- Vitamin C acts as natural anti-histamine, anti-oxidant and immune support. It reduces the release of histamines and the allergic response. Take 1 to 2 grams a day with meals. Start with a smaller dose to test tolerance and build up to a larger dose over several days. Continue with the larger dose or reduce it gradually after allergy season.
- Quercetin is a bioflavonoid which carries both anti-histamine and anti-inflammatory properties. It is especially powerful when taken with vitamin C. Quercetin is found in apples (skin), onions, and black tea but also comes as a supplement. Be sure to get the natural form as most synthetic supplements are not water soluble and don’t absorb well. Take 400 mg 2 -3 times per day. My friend, Sheri, swears by a supplement called “SuperQuercetin” which contains Quercetin, Vitamin C, Bromelain and Acerola. Follow directions on the bottle.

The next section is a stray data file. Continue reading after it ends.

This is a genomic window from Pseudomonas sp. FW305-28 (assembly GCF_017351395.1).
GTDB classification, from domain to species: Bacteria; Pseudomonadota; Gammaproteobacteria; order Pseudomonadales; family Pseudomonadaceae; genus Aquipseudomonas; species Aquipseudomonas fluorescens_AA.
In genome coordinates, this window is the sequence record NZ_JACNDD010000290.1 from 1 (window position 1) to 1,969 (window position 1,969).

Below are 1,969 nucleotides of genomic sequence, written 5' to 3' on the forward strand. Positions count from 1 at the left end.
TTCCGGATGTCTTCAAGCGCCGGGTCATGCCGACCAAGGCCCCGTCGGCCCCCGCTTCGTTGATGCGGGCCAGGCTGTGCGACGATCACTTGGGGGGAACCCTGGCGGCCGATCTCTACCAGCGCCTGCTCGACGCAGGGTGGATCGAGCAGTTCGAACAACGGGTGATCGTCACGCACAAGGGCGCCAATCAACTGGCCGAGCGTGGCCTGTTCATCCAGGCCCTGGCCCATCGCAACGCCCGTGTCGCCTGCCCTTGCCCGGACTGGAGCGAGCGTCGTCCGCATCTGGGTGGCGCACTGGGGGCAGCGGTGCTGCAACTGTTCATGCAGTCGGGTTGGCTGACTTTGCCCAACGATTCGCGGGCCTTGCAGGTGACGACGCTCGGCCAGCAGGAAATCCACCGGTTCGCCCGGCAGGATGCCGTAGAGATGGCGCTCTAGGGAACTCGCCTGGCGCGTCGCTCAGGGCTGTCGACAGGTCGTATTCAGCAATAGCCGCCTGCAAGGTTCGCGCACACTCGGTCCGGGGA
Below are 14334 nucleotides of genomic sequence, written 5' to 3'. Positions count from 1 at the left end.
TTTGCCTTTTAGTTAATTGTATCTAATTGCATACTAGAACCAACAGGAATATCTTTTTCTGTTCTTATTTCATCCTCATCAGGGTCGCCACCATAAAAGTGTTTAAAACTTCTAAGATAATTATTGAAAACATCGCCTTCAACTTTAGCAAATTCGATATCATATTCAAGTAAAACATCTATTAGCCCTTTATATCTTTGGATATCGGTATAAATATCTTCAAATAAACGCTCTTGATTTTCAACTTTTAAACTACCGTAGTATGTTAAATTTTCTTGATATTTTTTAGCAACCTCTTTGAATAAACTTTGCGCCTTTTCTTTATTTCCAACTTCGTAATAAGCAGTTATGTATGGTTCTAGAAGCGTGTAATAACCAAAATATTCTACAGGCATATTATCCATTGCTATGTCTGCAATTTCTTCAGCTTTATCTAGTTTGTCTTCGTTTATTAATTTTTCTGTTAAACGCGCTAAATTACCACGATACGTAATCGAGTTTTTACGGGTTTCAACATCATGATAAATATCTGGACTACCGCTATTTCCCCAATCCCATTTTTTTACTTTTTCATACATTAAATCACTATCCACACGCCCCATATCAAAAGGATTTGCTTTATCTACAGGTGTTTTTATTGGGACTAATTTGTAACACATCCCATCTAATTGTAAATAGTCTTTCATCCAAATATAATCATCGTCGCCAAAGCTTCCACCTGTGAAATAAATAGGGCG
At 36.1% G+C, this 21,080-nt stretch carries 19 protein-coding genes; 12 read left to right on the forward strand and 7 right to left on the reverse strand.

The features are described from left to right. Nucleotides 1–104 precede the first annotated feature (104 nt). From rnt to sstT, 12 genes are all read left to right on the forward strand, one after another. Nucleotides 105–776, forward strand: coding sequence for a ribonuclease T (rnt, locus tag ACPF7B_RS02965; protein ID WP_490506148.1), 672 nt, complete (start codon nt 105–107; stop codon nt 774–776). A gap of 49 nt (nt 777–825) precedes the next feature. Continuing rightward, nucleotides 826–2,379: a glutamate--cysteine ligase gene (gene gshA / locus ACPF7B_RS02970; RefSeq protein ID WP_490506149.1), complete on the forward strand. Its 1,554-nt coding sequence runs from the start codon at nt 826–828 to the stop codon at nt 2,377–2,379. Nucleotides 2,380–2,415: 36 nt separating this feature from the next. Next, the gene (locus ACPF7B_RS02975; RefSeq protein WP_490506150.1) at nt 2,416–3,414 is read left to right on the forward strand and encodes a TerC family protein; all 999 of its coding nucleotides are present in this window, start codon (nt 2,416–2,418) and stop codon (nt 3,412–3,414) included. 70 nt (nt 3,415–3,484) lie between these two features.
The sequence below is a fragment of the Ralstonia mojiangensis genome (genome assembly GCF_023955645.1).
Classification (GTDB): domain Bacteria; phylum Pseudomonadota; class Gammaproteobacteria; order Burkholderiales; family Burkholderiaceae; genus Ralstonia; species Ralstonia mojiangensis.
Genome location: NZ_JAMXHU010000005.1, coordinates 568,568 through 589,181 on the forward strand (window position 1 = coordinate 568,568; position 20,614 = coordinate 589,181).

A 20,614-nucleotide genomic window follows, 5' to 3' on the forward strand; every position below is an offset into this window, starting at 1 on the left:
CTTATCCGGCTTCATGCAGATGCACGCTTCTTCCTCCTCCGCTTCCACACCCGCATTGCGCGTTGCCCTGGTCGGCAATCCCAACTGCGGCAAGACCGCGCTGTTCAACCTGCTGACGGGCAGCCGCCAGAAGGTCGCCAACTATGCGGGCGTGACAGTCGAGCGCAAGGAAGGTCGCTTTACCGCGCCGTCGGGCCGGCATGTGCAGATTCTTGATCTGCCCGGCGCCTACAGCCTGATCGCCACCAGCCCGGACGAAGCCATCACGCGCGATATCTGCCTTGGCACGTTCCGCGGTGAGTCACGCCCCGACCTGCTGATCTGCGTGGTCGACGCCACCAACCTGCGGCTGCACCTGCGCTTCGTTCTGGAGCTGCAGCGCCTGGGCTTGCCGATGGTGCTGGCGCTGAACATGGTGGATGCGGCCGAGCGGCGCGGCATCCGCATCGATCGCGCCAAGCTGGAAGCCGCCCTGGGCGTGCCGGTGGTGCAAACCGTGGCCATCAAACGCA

- Fish Oil is packed with omega-3 essential fatty acids. It is available in capsule and flavored forms. Adults can take 1-2 grams daily.
- Bee pollen is rich in the complex of B vitamins, Vitamin C, and E. All of these support immune function. It comes in several forms but freeze drying best preserves nutrients. You can find freeze dried bee pollen at your local health food store. Be sure to purchase GMP certified bee pollen to ensure purity. Do not use this product if you are allergic to bee products. 1 gram per day is generally recommended.
To your good health.